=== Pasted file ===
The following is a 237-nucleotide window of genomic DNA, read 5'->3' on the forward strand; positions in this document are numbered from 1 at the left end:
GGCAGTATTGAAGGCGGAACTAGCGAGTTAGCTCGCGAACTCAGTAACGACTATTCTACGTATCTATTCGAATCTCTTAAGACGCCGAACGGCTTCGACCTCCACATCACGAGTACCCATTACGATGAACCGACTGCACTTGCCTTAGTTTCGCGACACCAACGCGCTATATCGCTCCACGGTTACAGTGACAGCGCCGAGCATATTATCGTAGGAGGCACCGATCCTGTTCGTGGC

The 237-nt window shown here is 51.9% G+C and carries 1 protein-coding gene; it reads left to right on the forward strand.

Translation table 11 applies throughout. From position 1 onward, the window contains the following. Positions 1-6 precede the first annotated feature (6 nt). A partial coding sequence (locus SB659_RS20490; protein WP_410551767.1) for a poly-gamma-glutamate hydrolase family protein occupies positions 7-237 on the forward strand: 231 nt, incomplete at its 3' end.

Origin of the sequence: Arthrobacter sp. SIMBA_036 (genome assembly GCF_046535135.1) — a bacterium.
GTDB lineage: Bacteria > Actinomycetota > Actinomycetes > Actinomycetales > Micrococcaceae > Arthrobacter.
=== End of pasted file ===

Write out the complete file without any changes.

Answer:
The following is a 237-nucleotide window of genomic DNA, read 5'->3' on the forward strand; positions in this document are numbered from 1 at the left end:
GGCAGTATTGAAGGCGGAACTAGCGAGTTAGCTCGCGAACTCAGTAACGACTATTCTACGTATCTATTCGAATCTCTTAAGACGCCGAACGGCTTCGACCTCCACATCACGAGTACCCATTACGATGAACCGACTGCACTTGCCTTAGTTTCGCGACACCAACGCGCTATATCGCTCCACGGTTACAGTGACAGCGCCGAGCATATTATCGTAGGAGGCACCGATCCTGTTCGTGGC

The 237-nt window shown here is 51.9% G+C and carries 1 protein-coding gene; it reads left to right on the forward strand.

Translation table 11 applies throughout. From position 1 onward, the window contains the following. Positions 1-6 precede the first annotated feature (6 nt). A partial coding sequence (locus SB659_RS20490; protein WP_410551767.1) for a poly-gamma-glutamate hydrolase family protein occupies positions 7-237 on the forward strand: 231 nt, incomplete at its 3' end.

Origin of the sequence: Arthrobacter sp. SIMBA_036 (genome assembly GCF_046535135.1) — a bacterium.
GTDB lineage: Bacteria > Actinomycetota > Actinomycetes > Actinomycetales > Micrococcaceae > Arthrobacter.